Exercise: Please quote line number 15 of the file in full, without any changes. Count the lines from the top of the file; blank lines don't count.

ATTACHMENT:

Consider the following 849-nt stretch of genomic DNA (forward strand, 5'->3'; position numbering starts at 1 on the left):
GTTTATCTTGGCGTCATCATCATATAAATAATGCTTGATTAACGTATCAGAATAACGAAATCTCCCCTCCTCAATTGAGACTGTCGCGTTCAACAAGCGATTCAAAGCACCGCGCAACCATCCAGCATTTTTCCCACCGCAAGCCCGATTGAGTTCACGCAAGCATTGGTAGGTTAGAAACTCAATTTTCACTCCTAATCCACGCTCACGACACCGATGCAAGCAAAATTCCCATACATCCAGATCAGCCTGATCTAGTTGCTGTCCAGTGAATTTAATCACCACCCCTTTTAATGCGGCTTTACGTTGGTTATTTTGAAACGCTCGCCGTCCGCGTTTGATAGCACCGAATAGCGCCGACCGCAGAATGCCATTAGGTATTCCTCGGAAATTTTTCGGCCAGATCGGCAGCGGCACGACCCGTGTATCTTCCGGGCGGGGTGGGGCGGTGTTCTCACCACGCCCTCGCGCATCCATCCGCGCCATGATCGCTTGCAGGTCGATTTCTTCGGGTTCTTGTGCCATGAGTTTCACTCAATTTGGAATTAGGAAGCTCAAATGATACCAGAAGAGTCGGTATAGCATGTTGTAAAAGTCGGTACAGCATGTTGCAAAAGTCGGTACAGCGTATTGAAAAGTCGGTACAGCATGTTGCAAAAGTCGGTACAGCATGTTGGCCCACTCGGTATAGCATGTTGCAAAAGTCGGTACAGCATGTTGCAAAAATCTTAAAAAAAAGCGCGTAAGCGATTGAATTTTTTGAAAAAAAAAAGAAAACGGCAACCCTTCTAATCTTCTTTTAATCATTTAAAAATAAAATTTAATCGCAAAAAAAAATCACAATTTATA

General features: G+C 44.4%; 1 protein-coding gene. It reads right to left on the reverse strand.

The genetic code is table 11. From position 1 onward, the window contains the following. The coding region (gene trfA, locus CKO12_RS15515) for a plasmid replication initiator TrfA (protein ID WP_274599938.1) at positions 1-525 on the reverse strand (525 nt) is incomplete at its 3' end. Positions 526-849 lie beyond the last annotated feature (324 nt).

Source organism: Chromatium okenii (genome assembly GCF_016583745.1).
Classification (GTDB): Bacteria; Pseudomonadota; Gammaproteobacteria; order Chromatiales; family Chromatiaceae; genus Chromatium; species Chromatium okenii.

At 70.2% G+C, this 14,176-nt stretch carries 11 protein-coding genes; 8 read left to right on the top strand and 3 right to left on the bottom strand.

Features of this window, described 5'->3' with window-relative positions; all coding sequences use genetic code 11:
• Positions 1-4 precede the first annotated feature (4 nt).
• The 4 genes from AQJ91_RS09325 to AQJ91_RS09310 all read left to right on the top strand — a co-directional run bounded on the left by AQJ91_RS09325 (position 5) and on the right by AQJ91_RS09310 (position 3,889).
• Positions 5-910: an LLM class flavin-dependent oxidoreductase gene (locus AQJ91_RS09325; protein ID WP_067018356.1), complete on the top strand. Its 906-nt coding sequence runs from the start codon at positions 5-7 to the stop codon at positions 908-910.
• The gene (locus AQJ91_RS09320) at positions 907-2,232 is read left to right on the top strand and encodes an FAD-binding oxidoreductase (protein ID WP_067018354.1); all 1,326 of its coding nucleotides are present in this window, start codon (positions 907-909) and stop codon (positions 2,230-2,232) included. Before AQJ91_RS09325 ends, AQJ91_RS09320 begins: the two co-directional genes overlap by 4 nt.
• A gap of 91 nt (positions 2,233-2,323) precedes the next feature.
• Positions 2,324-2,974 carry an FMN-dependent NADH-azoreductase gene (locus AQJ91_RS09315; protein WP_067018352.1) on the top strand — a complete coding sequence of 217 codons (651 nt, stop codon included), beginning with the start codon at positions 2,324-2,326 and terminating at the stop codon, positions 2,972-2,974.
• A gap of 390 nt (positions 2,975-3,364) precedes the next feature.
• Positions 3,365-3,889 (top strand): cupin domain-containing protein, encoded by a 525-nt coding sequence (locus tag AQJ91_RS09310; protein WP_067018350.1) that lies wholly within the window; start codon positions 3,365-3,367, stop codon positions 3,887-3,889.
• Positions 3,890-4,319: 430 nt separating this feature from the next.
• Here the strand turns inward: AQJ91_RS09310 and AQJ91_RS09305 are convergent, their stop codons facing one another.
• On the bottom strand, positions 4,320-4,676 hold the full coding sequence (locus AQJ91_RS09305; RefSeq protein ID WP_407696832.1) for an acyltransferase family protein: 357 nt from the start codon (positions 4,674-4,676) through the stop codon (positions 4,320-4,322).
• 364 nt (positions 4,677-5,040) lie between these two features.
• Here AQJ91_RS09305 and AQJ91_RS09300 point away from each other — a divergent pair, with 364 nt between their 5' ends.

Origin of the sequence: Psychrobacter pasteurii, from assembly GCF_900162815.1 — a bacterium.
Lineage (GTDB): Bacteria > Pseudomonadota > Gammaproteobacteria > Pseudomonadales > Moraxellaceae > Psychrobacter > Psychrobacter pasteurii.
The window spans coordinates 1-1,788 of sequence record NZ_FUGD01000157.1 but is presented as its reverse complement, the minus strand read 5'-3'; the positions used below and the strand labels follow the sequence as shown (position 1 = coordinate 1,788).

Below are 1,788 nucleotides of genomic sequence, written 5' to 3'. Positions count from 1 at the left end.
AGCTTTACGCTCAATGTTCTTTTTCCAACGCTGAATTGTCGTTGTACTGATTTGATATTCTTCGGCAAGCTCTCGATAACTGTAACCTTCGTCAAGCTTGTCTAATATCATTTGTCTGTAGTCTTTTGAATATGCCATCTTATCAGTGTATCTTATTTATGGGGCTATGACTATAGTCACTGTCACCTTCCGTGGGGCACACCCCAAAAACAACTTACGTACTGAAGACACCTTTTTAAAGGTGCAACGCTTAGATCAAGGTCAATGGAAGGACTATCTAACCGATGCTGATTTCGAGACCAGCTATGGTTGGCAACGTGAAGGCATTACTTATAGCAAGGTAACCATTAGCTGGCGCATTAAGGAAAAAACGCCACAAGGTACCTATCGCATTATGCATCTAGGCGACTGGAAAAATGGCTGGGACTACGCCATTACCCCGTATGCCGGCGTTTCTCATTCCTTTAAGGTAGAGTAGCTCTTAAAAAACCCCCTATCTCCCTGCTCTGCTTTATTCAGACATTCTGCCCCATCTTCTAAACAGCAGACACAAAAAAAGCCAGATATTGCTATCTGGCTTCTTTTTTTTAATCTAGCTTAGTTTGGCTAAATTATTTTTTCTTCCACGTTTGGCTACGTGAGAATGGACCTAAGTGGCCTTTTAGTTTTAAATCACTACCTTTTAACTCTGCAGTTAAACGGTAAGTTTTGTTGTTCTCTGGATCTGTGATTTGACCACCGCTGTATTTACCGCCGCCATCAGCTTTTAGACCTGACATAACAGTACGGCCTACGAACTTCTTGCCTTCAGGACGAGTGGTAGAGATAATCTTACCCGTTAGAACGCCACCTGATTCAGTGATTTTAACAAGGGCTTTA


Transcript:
• A gap of 390 nt (positions 2,975-3,364) precedes the next feature.